During your IVF retrieval cycle you should avoid:
- High impact exercise, like running, movements with jumping, etc.
- Sudden changes of direction, like a flip turn at the end of a swimming lap
- Twists, like in some yoga poses
- Inversions, again, as are done in some yoga poses or gymnastics
Your body is going through a lot during IVF. In addition to avoiding exercises that put you at risk for ovarian torsion, give yourself the self-care and rest you need. Trying sticking with gentler, more restorative options like walking, yoga flows (without twists, binds, or inversions), and low-impact movements.
myMindBodyBaby’s comprehensive IVF Fitness and Nutrition Program provides full guidance on exercise, with video-led workouts, for all stages of an IVF cycle.
After IVF Retrieval
After egg retrieval, your ovaries will take some time to shrink back to their normal size, so until you are cleared by your fertility doctor, the same guidelines as above apply. The day of and a few days after your retrieval you may feel tired, sore, and not up for much other than binging that TV series you’ve been waiting to watch from the comfort of your couch. Take the time you need to rest and replenish your body with good-for-you foods and hydrating liquids (to reduce the risk of OHSS). Check out this article for more details on nutrition for IVF.
Before Embryo Transfer
There are two types of embryo transfers—fresh and frozen. If you are proceeding with a fresh transfer 3-6 days after your egg retrieval, then again, the same guidelines as above apply. You will still be recovering from your retrieval and your ovaries will still be enlarged at the time of the fresh embryo transfer.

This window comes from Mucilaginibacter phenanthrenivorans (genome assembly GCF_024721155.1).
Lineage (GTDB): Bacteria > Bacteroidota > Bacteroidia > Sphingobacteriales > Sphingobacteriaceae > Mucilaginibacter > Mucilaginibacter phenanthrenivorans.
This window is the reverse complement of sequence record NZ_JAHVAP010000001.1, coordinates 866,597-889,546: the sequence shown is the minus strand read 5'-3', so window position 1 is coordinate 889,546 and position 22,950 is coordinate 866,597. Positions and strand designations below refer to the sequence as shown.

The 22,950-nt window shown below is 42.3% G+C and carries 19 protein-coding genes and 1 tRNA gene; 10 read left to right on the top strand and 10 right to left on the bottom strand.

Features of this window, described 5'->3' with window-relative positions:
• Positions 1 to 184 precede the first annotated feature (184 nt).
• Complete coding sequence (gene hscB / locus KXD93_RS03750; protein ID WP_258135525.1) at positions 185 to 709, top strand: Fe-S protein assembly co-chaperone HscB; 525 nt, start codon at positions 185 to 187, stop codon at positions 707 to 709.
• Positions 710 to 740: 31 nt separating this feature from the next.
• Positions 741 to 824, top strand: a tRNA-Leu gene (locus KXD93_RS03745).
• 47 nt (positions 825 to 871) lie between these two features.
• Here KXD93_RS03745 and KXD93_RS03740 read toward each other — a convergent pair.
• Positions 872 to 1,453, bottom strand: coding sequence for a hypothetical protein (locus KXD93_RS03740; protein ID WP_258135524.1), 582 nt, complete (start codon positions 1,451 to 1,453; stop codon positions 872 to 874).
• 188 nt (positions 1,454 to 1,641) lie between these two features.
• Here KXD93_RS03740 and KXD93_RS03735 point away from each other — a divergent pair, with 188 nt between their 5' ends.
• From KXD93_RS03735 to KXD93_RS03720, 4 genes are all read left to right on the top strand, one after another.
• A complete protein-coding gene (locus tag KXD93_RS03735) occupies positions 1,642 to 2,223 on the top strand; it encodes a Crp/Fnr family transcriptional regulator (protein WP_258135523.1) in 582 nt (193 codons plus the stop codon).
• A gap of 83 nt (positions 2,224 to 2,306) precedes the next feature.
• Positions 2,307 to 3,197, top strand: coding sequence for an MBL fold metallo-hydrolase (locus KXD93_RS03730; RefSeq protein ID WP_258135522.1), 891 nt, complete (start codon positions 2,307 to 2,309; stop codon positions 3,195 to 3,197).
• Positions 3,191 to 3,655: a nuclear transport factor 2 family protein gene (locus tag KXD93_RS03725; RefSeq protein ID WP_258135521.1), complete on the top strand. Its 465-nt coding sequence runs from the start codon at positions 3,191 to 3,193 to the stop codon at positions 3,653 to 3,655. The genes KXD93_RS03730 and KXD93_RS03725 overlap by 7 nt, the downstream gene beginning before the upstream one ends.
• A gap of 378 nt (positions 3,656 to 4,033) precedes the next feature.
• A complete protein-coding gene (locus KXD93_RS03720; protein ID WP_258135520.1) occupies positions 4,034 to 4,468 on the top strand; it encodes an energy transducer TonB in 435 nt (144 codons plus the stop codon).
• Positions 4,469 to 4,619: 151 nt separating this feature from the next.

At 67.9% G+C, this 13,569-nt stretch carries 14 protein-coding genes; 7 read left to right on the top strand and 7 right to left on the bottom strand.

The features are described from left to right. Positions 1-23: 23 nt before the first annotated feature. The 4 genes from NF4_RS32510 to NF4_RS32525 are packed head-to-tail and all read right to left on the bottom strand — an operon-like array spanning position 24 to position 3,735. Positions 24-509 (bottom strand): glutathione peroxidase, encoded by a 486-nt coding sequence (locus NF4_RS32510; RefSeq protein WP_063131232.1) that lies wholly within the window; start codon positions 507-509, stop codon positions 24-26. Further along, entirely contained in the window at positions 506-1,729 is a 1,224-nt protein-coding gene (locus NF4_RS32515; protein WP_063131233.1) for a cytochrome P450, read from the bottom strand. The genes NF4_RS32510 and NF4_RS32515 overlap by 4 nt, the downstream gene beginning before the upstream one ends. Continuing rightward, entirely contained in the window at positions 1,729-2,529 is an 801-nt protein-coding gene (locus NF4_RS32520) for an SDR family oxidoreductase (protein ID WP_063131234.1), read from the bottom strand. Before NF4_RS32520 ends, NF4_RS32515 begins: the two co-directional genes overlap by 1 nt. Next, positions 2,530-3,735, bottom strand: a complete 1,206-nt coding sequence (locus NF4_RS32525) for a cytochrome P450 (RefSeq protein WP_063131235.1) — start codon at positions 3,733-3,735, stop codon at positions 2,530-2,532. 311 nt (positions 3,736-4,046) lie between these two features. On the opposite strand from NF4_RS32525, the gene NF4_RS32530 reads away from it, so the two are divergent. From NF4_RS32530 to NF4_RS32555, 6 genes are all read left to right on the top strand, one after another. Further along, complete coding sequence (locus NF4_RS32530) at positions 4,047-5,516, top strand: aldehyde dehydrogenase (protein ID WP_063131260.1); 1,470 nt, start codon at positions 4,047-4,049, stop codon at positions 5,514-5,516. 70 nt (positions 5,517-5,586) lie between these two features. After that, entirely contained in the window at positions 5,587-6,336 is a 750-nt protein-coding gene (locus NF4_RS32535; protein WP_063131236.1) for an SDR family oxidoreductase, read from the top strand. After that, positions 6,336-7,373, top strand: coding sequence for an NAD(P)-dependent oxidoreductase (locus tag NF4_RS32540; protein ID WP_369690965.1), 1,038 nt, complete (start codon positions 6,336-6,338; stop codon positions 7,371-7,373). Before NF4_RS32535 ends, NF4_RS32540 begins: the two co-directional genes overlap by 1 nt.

If you are doing a frozen embryo transfer (FET), then you will have had at least a month after your egg retrieval, possibly even longer. Once you have been cleared by your fertility clinic, you can resume your regular, moderate exercise leading up to your frozen embryo transfer.
After Embryo Transfer (aka The Two-Week Wait)
Ah, here it is, the terrifying two-week wait (TWW). We have a full article on exercising during the TWW here, but here are the takeaways:
- Regular, moderate exercise (as long as you have been given the green light by your fertility clinic) can be continued during the two-week wait.
- Weigh the benefits of exercise with any mental stress it might cause. Despite what the research shows, if going for a light run is going to make you fearful that you just put your entire IVF cycle at risk (it won’t) then it is not worth it. Go for a rejuvenating walk instead.
The two-week wait is when we are all hoping for that magical moment to occur—implantation. At myMindBodyBaby, we have put together a great implantation checklist. This will take you through key considerations to help optimize implantation post embryo transfer. You can get that here.
IVF is big deal. We get it. You are investing significantly mentally, emotionally, physically, and financially. You need this cycle to work, and you have a lot of questions about what you should (and shouldn’t) be doing physically (although hopefully, you have more answers on that after this article!), mentally, and nutritionally. That’s why we created our IVF Fitness and Nutrition Program, which is recommended by fertility clinics.
This program provides everything you need to optimize your IVF cycle. From IVF-safe exercise videos to visualizations you can use while lying on the table for your egg retrieval or embryo transfer, to a complete day-by-day meal plan with a bonus egg retrieval and embryo transfer recipe guide. It is an easy-to-follow, comprehensive, research-based program to guide you every step of the way through a successful IVF cycle. You can grab your copy here => IVF Fitness and Nutrition Program.
Lyndsey Clabby is a Fitness Instructor Specialist & Co-Founder of myMindBodyBaby, an online community to support those struggling with their fertility. They offer fertility lifestyle programs to optimize your chances of getting pregnant. Visit their shop!